Lifeboat (Fitzgerald, 2018)
Seeing those boats bobbing perilously on the waves, packed to the brim with human bodies in distress, is the most surreal thing. It’s a sight I’m sure even the most experienced volunteer rescuers can never get used to seeing. Skye Fitzgerald’s work in capturing their efforts, as well as talking to some of the migrants and getting to know their situation, is laudable. It’s a crisis that should be documented for posterity. I’m more ambivalent about the form here. There’s something too clean about this film that rubs me slightly the wrong way. It comes across as though Fitzgerald was doing his utmost to make this film look aesthetically pristine instead of, you know, actually caring about the plight of his subjects. It’s modulated to a fault, gliding through the events instead of trying to visually express the high stakes at hand. Grit and urgency should have been the order of the day.
It’s also another documentary short that somehow never justifies taking the short route. The material here is far weightier than the half-hour purview we’re given. I’d watch another hour if it meant digging deeper into this crisis, and learning more about the migrants’ journeys after their perilous crossing.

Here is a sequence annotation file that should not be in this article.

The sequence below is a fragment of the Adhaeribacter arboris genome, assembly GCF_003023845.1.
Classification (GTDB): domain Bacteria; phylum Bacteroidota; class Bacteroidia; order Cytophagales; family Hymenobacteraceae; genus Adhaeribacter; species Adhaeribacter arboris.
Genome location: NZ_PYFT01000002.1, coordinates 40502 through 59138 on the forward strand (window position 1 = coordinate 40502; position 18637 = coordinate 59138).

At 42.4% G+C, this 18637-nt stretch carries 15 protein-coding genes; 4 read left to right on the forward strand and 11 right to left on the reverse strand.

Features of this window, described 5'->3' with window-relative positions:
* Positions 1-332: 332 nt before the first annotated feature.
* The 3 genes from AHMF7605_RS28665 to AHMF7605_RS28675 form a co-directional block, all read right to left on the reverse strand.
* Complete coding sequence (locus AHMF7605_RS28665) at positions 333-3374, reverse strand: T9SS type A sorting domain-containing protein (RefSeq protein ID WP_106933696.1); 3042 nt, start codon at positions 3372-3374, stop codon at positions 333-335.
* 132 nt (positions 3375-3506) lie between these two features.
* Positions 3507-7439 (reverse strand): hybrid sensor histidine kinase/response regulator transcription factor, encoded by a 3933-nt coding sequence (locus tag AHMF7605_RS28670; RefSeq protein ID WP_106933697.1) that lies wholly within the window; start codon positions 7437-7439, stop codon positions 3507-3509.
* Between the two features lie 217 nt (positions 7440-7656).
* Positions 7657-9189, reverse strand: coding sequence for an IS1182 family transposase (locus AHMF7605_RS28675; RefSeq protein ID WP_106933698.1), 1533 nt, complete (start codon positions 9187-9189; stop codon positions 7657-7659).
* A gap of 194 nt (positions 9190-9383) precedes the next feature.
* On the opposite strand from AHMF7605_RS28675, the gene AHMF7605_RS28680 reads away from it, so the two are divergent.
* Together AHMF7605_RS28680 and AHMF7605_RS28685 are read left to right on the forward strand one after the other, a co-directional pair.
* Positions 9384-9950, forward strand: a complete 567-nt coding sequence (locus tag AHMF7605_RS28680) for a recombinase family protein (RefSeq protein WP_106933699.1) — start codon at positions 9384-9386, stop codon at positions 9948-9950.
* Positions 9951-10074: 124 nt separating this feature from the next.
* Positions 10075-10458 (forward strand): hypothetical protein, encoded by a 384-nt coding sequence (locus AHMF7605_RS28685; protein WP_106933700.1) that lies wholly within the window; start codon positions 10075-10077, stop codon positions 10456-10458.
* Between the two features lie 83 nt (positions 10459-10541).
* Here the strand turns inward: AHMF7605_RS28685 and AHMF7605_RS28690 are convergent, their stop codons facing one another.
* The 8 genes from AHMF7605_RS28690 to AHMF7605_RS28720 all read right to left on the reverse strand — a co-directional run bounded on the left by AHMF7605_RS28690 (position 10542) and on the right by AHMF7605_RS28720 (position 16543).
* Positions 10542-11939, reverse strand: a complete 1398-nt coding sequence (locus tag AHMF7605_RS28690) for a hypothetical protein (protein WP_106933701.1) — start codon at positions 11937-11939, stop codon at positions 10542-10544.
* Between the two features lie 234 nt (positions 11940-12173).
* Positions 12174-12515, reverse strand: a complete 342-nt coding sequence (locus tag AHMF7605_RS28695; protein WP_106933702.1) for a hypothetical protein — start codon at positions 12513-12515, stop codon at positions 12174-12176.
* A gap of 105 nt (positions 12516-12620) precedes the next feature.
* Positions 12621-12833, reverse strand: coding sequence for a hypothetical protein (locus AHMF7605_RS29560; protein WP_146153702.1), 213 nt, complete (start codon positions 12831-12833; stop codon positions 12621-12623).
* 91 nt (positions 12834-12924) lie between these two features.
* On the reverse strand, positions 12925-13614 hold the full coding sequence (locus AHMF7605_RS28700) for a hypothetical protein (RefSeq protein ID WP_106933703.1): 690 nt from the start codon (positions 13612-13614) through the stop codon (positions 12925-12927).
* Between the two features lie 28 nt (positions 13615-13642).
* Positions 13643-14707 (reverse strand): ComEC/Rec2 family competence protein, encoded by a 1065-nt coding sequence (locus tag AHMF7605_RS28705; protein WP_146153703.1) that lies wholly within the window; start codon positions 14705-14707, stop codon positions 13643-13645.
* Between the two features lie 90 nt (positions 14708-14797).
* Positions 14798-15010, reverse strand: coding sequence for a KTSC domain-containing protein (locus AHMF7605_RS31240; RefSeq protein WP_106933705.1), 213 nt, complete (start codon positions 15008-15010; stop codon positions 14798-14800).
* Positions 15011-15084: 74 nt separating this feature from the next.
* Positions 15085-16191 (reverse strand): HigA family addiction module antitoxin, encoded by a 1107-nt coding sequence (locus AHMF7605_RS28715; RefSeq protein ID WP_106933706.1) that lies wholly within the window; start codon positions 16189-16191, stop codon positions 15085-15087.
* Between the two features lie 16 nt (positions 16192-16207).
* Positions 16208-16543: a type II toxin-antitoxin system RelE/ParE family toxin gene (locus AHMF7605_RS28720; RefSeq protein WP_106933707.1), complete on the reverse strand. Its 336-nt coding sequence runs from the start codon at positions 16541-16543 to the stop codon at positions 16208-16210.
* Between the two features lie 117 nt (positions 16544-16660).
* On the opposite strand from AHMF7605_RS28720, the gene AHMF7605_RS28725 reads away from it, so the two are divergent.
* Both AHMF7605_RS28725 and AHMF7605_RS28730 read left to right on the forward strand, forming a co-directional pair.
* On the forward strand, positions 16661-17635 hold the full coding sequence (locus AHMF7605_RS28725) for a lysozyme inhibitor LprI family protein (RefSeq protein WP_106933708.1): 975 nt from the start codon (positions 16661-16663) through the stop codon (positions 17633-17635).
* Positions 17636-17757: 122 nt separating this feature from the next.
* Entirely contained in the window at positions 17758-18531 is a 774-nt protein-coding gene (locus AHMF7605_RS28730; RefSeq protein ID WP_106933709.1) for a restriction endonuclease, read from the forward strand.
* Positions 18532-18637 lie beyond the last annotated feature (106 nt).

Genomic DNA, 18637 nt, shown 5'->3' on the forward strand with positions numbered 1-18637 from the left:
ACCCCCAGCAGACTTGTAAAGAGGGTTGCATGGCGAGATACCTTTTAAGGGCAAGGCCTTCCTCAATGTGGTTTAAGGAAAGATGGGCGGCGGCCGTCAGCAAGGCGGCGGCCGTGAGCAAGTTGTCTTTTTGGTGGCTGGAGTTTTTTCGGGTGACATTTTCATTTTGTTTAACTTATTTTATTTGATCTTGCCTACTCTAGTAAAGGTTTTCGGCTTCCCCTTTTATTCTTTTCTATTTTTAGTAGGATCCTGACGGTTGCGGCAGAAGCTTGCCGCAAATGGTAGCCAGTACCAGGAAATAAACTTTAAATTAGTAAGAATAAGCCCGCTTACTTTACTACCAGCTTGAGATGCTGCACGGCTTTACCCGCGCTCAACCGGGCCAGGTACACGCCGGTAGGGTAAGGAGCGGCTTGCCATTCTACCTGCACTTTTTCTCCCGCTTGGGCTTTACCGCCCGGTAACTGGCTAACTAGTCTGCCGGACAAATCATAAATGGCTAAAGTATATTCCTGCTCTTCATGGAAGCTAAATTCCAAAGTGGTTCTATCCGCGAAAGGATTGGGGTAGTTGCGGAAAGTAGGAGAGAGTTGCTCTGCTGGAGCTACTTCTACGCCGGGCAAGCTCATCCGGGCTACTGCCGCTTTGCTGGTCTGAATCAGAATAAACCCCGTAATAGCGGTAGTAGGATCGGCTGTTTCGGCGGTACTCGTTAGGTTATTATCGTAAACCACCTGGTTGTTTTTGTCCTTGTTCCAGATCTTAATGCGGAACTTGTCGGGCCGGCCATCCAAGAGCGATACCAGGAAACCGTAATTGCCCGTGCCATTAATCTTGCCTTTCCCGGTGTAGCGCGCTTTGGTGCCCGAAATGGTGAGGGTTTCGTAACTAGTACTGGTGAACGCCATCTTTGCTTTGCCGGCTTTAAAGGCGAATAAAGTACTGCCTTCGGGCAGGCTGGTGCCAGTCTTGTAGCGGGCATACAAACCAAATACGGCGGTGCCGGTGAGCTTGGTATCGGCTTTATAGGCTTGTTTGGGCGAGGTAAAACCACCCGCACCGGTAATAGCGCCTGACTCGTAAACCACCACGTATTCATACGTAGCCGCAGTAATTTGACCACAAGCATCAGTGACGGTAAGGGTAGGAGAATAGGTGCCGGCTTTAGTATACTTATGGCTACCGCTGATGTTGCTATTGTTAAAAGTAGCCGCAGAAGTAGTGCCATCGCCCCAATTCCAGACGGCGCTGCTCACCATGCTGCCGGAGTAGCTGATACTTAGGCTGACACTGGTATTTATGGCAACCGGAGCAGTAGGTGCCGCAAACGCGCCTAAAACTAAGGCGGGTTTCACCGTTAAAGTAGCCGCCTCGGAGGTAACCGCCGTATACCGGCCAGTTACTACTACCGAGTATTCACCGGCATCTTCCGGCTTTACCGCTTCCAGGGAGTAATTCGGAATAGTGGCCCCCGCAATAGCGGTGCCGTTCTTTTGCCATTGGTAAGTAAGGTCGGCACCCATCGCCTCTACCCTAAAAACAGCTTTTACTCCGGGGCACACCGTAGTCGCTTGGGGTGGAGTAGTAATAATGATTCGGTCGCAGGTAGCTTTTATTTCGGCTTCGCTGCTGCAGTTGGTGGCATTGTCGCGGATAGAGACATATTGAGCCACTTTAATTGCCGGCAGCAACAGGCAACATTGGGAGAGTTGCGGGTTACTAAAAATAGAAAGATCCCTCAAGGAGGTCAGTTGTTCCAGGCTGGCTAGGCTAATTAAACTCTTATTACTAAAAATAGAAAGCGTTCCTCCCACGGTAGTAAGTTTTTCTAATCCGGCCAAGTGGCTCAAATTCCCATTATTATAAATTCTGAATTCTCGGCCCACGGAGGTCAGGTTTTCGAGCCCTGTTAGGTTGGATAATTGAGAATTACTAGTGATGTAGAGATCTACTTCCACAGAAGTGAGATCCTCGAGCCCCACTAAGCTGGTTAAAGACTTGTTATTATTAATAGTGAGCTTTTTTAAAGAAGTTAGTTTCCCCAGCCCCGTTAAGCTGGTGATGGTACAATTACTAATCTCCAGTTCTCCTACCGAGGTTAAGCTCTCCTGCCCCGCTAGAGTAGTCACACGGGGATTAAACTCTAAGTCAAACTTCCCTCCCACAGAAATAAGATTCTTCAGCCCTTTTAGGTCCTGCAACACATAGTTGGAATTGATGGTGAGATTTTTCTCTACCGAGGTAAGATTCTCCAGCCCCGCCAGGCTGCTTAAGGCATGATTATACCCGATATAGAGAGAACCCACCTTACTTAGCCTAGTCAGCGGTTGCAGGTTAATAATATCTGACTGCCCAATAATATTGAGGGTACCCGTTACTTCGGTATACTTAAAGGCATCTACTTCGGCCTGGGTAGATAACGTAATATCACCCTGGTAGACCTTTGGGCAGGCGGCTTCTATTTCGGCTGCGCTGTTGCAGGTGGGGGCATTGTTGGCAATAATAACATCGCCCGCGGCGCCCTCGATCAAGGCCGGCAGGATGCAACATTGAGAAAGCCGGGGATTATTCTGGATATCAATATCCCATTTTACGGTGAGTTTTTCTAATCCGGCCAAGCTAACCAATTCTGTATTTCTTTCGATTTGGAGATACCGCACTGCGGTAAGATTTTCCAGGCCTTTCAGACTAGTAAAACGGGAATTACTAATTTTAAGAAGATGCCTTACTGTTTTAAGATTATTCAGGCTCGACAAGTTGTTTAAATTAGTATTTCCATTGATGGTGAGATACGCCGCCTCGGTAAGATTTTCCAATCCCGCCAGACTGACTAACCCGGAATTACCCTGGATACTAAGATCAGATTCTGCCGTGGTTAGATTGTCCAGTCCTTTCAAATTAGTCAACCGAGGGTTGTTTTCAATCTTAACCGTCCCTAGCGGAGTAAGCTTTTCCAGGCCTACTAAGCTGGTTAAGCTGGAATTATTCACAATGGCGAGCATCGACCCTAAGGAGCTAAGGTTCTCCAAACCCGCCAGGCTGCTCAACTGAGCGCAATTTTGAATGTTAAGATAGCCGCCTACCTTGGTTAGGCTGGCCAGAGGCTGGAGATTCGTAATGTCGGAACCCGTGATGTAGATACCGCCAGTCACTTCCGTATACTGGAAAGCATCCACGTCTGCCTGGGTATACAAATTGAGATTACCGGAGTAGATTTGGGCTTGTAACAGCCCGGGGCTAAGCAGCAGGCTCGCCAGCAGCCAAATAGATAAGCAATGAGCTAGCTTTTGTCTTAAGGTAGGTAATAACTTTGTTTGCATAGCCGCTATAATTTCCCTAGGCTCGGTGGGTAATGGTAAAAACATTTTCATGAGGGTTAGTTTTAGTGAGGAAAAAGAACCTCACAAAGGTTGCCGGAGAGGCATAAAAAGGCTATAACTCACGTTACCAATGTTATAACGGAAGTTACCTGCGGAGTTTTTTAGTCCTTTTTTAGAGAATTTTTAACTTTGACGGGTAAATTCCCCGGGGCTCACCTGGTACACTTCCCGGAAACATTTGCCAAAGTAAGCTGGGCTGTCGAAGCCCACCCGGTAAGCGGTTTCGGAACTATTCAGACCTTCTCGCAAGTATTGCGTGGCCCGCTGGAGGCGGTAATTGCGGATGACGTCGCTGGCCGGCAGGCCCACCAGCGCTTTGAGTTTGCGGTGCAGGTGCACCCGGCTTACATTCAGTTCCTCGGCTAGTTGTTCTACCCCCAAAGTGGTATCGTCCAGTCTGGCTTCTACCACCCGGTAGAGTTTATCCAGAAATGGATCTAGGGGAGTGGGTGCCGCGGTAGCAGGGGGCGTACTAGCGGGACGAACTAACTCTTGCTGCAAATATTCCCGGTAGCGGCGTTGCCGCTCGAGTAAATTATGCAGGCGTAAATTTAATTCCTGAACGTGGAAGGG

A Night at The Garden (Curry, 2017)
This could very well be the most deceptive film in the category. At seven minutes, it’s over in a flash, and comprised entirely of archival footage from 80 years ago. And yet, it sends a chill down your spine. There are small moments—almost imperceptible moments—that speak volumes when you catch them. The cinematography is fantastic… and then you remember it was all filmed by Nazi sympathizers, and suddenly a different kind of pall is cast over things. A lot of opposing forces are at work here, recalling a rarely remembered event and simultaneously channeling comparisons to the world we live in today, where gatherings like this continue to occur. It’s a quietly rigorous work that masquerades as something minor, much in the same way as the wolves next door step onto their thresholds and out of their doors as kindly sheep. You don’t give them a passing thought until you look closely, and see the truth staring out plainly in front of you.
Period. End of Sentence. (Zehtabchi, 2018)